Beware the tides of March

A THIRD win for unbeaten Cork in the National Hurling League, a second defeat for Kilkenny – is hurling witnessing a turning of the tide?

Not so fast lads, not so fast. On the surface you might think so, but consider the circumstances. Kilkenny are indeed reigning National League and All-Ireland champions, have been supreme for the last four seasons, but, even after losses to Tipperary and Cork in consecutive weeks, any thought that they might be struggling is nonsensical.

They came to Páirc Uí Chaoimh yesterday still without the services of Michael Kavanagh, Noel Hickey, Cha Fitzpatrick, Derek Lyng, Michael Fennelly, Henry Shefflin, Martin Comerford and TJ Reid. Michael Rice – their leading forward last week – was ruled out by injury, Eoin Larkin is still working his way back to full fitness after coming back from injury, and Eddie Brennan only came on as a late sub, making his first appearance of the new year. Then, there was the little matter of a 27 points humiliation at Nowlan Park last year to be avenged by Cork, who were roared on by a partisan home crowd of over 10,000.Finally, compounding all Kilkenny’s problems, after a bit of a skirmish between several players just before half-time, corner-forward Michael Grace received a red card (harshly as he wasn’t any more culpable than several others), reducing the Cats to 14 for the remainder of the game.

Reigning champions or not, then, the odds were seriously stacked against Kilkenny but they battled Cork right to the wire and lost absolutely nothing in defeat. A side on the slide? Hardly, a fact reflected in the post-match reaction of manager Brian Cody, a man not given to accepting defeat very easily.

“There were a lot of good things from our point of view. We were disappointed to lose, as ever, but we were reasonably happy with the performance.”

Cody was happy with a number of new players particularly, not least goalscorer John Mulhall. The manager admitted: “He was very good, he’s been showing food form for us. He’s a newcomer to the panel and he has a lot of positives to his game. John Dalton had a very good game at corner-back, he cleared a pile of ball. The attitude was good, the spirit was good because it was a big ask to play the whole of the second half with 14 men. We were genuine to the very end.”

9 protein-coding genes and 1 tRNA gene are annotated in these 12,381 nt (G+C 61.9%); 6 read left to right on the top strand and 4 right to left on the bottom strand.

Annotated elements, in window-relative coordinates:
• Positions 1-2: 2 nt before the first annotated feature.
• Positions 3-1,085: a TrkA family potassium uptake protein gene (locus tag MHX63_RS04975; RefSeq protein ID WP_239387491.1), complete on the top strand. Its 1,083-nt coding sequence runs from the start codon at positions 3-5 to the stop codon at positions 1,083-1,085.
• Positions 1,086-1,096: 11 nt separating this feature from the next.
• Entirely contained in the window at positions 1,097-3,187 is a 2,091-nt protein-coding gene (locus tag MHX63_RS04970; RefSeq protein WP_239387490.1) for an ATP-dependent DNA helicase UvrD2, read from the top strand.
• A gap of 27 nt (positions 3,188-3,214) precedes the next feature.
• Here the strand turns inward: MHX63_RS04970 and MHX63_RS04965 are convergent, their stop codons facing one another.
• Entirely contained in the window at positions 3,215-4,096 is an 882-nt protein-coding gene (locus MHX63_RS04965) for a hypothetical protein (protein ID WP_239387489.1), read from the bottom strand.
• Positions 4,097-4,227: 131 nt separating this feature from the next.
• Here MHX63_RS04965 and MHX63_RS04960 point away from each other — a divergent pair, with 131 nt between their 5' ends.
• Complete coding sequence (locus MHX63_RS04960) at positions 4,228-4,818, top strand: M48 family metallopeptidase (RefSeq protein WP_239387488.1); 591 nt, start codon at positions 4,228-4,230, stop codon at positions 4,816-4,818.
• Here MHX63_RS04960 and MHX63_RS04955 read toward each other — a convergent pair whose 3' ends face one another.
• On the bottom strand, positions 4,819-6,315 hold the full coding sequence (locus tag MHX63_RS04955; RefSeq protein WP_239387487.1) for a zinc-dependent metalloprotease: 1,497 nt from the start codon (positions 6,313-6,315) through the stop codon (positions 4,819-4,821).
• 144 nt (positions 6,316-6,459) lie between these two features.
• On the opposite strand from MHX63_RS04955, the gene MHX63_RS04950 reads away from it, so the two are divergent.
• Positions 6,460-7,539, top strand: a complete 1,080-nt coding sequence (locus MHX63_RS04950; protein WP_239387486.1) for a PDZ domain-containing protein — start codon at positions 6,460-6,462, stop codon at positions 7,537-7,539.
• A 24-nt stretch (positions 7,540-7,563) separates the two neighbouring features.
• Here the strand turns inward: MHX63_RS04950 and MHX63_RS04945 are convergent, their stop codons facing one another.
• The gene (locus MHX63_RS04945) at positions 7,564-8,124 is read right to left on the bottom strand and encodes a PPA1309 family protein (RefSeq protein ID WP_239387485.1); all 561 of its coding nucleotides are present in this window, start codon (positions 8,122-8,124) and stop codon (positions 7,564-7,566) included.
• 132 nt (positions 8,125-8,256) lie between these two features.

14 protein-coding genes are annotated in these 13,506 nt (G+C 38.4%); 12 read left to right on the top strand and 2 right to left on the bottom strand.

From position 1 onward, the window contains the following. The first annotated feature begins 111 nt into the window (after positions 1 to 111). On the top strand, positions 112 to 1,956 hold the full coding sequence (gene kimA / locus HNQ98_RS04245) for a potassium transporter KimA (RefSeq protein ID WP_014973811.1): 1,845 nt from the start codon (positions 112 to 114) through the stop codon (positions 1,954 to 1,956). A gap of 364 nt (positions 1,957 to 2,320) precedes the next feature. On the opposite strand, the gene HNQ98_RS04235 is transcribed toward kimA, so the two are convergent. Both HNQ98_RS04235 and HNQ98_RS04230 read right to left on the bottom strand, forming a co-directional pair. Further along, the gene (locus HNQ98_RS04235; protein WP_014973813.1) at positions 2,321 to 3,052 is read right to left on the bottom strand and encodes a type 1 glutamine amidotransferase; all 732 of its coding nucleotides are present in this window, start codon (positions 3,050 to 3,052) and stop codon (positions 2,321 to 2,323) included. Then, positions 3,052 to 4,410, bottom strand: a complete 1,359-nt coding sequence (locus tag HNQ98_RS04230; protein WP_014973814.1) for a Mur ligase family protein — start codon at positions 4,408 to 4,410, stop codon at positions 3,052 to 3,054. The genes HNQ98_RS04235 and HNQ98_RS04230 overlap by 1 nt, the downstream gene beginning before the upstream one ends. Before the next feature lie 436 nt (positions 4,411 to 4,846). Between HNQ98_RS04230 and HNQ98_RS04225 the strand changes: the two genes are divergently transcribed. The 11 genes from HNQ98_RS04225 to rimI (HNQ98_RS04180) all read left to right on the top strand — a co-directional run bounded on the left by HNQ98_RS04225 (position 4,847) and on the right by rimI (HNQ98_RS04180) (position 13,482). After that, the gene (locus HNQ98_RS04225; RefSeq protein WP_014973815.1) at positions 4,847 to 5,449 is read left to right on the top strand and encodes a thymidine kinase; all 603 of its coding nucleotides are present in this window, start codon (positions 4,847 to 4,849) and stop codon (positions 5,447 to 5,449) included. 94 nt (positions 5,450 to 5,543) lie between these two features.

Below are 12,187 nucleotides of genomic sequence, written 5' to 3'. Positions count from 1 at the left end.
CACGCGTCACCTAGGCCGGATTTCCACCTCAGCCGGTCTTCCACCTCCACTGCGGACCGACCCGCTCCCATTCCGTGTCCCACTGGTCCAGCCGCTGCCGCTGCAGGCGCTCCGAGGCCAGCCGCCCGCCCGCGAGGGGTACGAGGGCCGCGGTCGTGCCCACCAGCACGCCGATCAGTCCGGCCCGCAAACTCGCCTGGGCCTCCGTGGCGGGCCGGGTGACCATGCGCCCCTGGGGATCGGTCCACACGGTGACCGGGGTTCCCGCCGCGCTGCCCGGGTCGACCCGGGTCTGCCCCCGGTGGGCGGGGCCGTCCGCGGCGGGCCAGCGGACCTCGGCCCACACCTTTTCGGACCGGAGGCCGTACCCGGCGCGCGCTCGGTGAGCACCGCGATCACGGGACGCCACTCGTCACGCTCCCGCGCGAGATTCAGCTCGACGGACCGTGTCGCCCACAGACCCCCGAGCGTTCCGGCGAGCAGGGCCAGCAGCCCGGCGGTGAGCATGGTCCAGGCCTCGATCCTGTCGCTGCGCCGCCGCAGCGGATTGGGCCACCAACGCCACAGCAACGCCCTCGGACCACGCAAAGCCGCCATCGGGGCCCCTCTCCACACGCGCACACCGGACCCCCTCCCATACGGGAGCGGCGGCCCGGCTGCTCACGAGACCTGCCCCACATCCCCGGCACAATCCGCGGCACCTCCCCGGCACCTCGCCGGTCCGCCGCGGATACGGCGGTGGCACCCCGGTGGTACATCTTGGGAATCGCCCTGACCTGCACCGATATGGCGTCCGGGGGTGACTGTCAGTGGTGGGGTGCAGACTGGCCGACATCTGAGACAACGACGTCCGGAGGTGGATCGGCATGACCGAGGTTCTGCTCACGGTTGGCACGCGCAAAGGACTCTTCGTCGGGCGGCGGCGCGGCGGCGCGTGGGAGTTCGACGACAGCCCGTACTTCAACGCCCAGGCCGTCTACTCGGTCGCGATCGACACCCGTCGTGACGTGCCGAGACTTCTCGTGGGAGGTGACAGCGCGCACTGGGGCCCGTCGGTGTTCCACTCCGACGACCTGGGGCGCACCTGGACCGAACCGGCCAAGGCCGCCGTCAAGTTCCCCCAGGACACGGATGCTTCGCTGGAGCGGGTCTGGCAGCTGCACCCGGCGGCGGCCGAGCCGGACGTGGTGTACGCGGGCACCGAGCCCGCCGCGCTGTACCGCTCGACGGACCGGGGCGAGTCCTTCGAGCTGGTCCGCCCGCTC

That’s the word, exactly – genuine. Talent is always a given with Kilkenny, but under the baton of Cody, and no matter what 15 take the field, we’ve come to expect nothing less than 100% genuine effort.

Cork were fired up yesterday, raced into a four-point lead after eight minutes through John Gardiner (65), Tom Kenny and corner-forward Patrick Horgan (2), who looked razor sharp.

Eventually Kilkenny got into their stride and by the time of the Grace sending-off were back within a point, 0-8 to 0-7. Grace had two scores, both from play (as had the talented Mulhall), so his loss was always going to be felt. Nevertheless it was Kilkenny with first blood after the dismissal, Richie Power with his fourth point of the half after Niall McCarthy was wild with a pull on Tommy Walsh, leaving it tied at the break on 0-8 apiece.

The second half was much like the first, a dogfight resumed. It wasn’t pretty, made even less so by a pitch that was cutting up badly, but it was certainly entertaining, both sides showing fantastic commitment. With the loss of Grace, Kilkenny were forced to work extra hard, but Cork too – to their credit – were grafting, to the extent that at times they were outswarming Kilkenny at the renowned swarming game the Cats have perfected over the last four years. They needed to work that hard, however, as Kilkenny, through Mulhall’s opportunist goal after 14 minutes of the second half, edged into a lead they would hold until the 63rd minute. The introduction of Jerry O’Connor and Paudie O’Sullivan, however, made all the difference for Cork, and they scraped home.

“The spare man probably helped us,” admitted Cork boss Denis Walsh. “I think John Gardiner in particular would have been able to read the play and picked up a few scores (the wing-back was outstanding, man-of-the-match). We were under a bit of pressure, the lads that came in off the bench did a good job and that makes me enthusiastic going forward. Paudie O’Sullivan was very sharp, but we’ve seen that (in training). He was out with an operation on a knee injury for the last month or two but he was very sharp before that. We saw there today, coming in for 20 minutes, everything he touched he was sharp and he was unlucky he didn’t get a goal.”

A good win then for Cork, plenty of encouragement, even if the twin tower concept (Aisake O hAilpín and Michael Cussen alongside each other for the last ten minutes or so) is still unproven.

Plenty of encouragement for Brian Cody and Kilkenny also, however.

Scorers for Cork: J. Gardiner 0-7 (0-3 frees, 0-2 65s); P. Horgan 0-4 (0-2 frees); N. McCarthy 0-2; P. O’Sullivan 0-2; T. Kenny, C. Naughton, J. O’Connor, 0-1 each.

Scorers for Kilkenny: R. Power 0-7 (0-5 frees); J. Mulhall 1-3; M. Grace 0-2; E. Larkin 0-1.

Subs for Cork: J. O’Connor (M. O’Sullivan 48); P. O’Sullivan (Horgan 57); M. Cussen (B. O’Connor 50).

Subs for Kilkenny: E. Brennan (O’Dwyer 43); J. Ryall (PJ Delaney 56); S. Cummins (JJ Delaney inj. 68).

Referee: Dickie Murphy (Wexford).

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